IPCC Fourth Assessment Report: Climate Change 2007
Climate Change 2007: Working Group I: The Physical Science Basis
Box 10.1 Figure 1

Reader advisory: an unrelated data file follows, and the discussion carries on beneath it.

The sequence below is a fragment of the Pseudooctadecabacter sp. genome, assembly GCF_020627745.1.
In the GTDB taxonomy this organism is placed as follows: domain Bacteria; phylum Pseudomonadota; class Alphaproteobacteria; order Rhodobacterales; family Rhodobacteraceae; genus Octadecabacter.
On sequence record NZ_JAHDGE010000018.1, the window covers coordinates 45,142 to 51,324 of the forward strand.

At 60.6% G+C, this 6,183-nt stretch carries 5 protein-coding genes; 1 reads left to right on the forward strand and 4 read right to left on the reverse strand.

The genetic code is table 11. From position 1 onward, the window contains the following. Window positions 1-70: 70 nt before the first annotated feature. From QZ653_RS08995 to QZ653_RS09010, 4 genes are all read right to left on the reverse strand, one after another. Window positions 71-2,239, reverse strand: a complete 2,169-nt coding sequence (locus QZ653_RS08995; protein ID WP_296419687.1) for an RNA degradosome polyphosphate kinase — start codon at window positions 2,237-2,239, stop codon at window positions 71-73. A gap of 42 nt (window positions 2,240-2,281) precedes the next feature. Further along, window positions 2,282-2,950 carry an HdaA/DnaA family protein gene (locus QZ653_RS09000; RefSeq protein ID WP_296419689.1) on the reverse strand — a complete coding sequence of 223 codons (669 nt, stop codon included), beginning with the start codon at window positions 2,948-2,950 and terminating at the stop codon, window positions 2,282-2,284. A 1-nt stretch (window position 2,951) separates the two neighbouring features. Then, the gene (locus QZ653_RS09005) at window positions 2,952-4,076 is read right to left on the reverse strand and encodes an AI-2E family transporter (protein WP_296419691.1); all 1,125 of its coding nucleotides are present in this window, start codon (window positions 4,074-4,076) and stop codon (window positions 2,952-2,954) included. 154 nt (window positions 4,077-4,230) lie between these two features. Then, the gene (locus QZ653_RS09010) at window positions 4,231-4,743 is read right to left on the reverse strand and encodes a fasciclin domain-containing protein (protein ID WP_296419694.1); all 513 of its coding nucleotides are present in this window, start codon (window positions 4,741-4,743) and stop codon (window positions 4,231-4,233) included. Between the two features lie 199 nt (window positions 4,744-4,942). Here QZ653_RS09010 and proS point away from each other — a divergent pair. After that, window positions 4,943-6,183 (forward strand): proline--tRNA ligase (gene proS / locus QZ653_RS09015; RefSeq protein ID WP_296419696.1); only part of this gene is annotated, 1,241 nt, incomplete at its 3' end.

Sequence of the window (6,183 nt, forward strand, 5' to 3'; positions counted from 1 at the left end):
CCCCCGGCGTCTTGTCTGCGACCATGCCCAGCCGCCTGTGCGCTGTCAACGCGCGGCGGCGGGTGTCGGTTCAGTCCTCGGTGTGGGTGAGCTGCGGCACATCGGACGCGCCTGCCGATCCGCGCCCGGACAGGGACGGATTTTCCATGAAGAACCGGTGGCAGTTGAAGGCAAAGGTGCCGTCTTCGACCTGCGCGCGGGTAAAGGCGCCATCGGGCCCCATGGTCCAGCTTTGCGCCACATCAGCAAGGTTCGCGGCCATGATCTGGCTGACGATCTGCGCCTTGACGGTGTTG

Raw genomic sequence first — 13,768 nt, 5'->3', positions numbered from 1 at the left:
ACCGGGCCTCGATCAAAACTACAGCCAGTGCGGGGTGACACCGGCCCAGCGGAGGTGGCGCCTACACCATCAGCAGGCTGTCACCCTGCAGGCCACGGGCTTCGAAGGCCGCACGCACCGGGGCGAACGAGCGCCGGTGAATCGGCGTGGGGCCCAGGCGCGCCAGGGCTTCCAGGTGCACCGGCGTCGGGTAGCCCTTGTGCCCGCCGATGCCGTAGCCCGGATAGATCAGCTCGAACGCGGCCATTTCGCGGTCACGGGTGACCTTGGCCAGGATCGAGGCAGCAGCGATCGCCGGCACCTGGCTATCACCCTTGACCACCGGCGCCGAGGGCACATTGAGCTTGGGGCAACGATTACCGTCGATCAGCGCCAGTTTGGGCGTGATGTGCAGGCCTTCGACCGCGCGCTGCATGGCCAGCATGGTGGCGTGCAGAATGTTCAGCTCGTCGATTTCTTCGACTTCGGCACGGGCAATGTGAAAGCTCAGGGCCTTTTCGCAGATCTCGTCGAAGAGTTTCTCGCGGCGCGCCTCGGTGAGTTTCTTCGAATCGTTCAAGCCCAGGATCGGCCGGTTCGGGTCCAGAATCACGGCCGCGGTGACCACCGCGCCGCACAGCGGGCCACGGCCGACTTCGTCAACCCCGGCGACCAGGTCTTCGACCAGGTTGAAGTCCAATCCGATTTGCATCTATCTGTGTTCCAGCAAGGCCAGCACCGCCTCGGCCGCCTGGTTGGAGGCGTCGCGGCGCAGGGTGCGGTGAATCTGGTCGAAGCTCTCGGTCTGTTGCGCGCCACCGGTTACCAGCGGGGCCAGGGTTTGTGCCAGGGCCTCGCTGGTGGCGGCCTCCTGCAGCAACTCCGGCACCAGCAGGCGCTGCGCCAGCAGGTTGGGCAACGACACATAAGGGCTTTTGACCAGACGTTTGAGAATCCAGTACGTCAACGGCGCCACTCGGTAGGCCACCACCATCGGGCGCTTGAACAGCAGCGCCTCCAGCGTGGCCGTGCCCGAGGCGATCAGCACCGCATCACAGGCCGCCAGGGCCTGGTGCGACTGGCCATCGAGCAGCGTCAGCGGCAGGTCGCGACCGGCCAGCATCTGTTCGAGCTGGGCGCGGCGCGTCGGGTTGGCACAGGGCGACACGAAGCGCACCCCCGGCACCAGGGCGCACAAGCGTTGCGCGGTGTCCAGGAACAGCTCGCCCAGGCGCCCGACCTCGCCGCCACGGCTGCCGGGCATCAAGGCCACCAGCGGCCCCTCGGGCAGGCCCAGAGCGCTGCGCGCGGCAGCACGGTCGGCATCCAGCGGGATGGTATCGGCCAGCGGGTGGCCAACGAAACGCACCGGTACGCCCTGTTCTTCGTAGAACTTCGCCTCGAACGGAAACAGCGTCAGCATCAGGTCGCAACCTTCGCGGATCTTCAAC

Box 10.1, Figure 1. Schematic illustration of various responses of a climate variable to forcing. The forcing (top panels) reaches a new stable level (left part of figure), and later approaches the original level on very long time scales (right part of the figure). The response of the climate variable (bottom panels) can be smooth (solid line) or cross a tipping point inducing a transition to a structurally different state (dashed lines). That transition can be rapid (abrupt change, long-dashed), or gradual (short-dashed), but is usually dictated by the internal dynamics of the climate system rather than the forcing. The long-term behaviour (right part) also exhibits different possibilities. Changes can be irreversible (dash-dotted) with the system settling at a different stable state, or reversible (solid, dotted) when the forcing is set back to its original value. In the latter case, the transition again can be gradual or abrupt. An example for illustration, but not the only one, is the response of the Atlantic meridional overturning circulation to a gradual change in radiative forcing.